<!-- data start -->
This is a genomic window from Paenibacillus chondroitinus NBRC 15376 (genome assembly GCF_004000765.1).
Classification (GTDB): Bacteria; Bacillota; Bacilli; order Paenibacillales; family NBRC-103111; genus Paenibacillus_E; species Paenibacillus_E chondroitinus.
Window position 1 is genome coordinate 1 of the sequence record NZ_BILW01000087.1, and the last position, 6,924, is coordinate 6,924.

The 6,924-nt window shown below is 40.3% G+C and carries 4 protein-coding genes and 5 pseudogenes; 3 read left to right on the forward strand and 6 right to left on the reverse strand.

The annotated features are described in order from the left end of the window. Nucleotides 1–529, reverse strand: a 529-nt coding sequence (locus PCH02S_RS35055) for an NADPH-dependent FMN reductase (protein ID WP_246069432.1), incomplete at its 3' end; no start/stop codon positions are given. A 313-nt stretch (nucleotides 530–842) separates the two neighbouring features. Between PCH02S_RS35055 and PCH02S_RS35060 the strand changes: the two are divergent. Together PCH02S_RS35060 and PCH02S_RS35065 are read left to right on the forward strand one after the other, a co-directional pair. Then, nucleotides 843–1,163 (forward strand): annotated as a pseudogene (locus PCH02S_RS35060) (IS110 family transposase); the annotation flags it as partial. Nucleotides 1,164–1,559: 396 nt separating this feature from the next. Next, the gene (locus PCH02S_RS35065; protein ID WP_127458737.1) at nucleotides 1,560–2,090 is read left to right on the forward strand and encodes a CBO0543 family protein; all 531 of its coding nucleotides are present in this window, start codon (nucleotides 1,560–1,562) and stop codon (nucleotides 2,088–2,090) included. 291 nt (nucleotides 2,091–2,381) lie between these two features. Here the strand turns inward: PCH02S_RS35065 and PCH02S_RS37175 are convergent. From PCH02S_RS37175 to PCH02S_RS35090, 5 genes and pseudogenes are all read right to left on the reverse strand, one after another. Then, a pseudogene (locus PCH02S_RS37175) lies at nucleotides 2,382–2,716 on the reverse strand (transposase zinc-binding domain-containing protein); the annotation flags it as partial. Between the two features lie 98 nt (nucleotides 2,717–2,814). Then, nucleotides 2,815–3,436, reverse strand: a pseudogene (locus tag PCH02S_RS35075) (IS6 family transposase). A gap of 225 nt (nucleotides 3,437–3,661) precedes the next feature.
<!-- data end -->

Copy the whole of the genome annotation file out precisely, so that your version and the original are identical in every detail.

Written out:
This is a genomic window from Paenibacillus chondroitinus NBRC 15376 (genome assembly GCF_004000765.1).
Classification (GTDB): Bacteria; Bacillota; Bacilli; order Paenibacillales; family NBRC-103111; genus Paenibacillus_E; species Paenibacillus_E chondroitinus.
Window position 1 is genome coordinate 1 of the sequence record NZ_BILW01000087.1, and the last position, 6,924, is coordinate 6,924.

The 6,924-nt window shown below is 40.3% G+C and carries 4 protein-coding genes and 5 pseudogenes; 3 read left to right on the forward strand and 6 right to left on the reverse strand.

The annotated features are described in order from the left end of the window. Nucleotides 1–529, reverse strand: a 529-nt coding sequence (locus PCH02S_RS35055) for an NADPH-dependent FMN reductase (protein ID WP_246069432.1), incomplete at its 3' end; no start/stop codon positions are given. A 313-nt stretch (nucleotides 530–842) separates the two neighbouring features. Between PCH02S_RS35055 and PCH02S_RS35060 the strand changes: the two are divergent. Together PCH02S_RS35060 and PCH02S_RS35065 are read left to right on the forward strand one after the other, a co-directional pair. Then, nucleotides 843–1,163 (forward strand): annotated as a pseudogene (locus PCH02S_RS35060) (IS110 family transposase); the annotation flags it as partial. Nucleotides 1,164–1,559: 396 nt separating this feature from the next. Next, the gene (locus PCH02S_RS35065; protein ID WP_127458737.1) at nucleotides 1,560–2,090 is read left to right on the forward strand and encodes a CBO0543 family protein; all 531 of its coding nucleotides are present in this window, start codon (nucleotides 1,560–1,562) and stop codon (nucleotides 2,088–2,090) included. 291 nt (nucleotides 2,091–2,381) lie between these two features. Here the strand turns inward: PCH02S_RS35065 and PCH02S_RS37175 are convergent. From PCH02S_RS37175 to PCH02S_RS35090, 5 genes and pseudogenes are all read right to left on the reverse strand, one after another. Then, a pseudogene (locus PCH02S_RS37175) lies at nucleotides 2,382–2,716 on the reverse strand (transposase zinc-binding domain-containing protein); the annotation flags it as partial. Between the two features lie 98 nt (nucleotides 2,717–2,814). Then, nucleotides 2,815–3,436, reverse strand: a pseudogene (locus tag PCH02S_RS35075) (IS6 family transposase). A gap of 225 nt (nucleotides 3,437–3,661) precedes the next feature.